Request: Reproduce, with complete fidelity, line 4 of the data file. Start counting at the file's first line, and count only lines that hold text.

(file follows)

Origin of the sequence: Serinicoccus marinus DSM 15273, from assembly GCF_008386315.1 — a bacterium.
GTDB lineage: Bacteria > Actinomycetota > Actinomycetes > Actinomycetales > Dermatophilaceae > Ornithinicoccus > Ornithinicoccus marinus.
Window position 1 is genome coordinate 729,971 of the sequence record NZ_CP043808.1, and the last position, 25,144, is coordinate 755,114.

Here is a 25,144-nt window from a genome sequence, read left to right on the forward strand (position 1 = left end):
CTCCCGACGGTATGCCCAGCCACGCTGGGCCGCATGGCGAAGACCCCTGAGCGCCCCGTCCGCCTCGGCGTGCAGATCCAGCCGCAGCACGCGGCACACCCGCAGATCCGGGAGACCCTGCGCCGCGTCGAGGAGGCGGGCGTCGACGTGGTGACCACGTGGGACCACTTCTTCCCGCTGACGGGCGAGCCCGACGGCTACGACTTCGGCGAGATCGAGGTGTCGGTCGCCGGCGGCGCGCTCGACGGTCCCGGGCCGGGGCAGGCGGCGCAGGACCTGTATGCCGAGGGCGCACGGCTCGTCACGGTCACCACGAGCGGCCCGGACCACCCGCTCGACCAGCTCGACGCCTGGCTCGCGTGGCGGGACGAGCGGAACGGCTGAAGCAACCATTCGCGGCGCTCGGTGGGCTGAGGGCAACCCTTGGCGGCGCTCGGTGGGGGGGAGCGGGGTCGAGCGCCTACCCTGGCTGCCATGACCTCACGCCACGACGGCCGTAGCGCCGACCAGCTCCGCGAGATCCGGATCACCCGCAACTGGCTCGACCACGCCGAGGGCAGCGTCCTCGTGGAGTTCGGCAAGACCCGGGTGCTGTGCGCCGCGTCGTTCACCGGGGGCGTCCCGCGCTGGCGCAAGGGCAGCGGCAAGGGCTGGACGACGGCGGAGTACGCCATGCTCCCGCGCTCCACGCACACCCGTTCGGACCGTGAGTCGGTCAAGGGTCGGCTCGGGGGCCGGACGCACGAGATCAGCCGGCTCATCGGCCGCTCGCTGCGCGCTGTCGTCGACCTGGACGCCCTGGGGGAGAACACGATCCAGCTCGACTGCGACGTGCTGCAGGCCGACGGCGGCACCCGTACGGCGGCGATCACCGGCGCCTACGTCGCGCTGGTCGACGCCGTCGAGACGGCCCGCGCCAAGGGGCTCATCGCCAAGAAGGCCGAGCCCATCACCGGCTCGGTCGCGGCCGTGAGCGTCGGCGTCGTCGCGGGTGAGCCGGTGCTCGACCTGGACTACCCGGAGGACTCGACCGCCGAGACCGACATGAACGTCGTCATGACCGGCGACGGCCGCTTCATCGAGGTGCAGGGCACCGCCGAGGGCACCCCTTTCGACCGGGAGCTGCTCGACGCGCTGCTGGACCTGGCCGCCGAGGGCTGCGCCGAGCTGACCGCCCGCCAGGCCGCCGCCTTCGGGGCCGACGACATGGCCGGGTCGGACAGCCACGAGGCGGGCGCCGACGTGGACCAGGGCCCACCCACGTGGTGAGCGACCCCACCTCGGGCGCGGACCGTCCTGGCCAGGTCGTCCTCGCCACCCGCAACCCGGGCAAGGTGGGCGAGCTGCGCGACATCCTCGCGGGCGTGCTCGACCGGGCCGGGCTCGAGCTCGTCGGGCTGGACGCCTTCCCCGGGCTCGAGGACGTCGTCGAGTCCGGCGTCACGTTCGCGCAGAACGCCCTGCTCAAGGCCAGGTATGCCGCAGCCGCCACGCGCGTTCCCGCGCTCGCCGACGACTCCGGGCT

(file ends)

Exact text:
Here is a 25,144-nt window from a genome sequence, read left to right on the forward strand (position 1 = left end):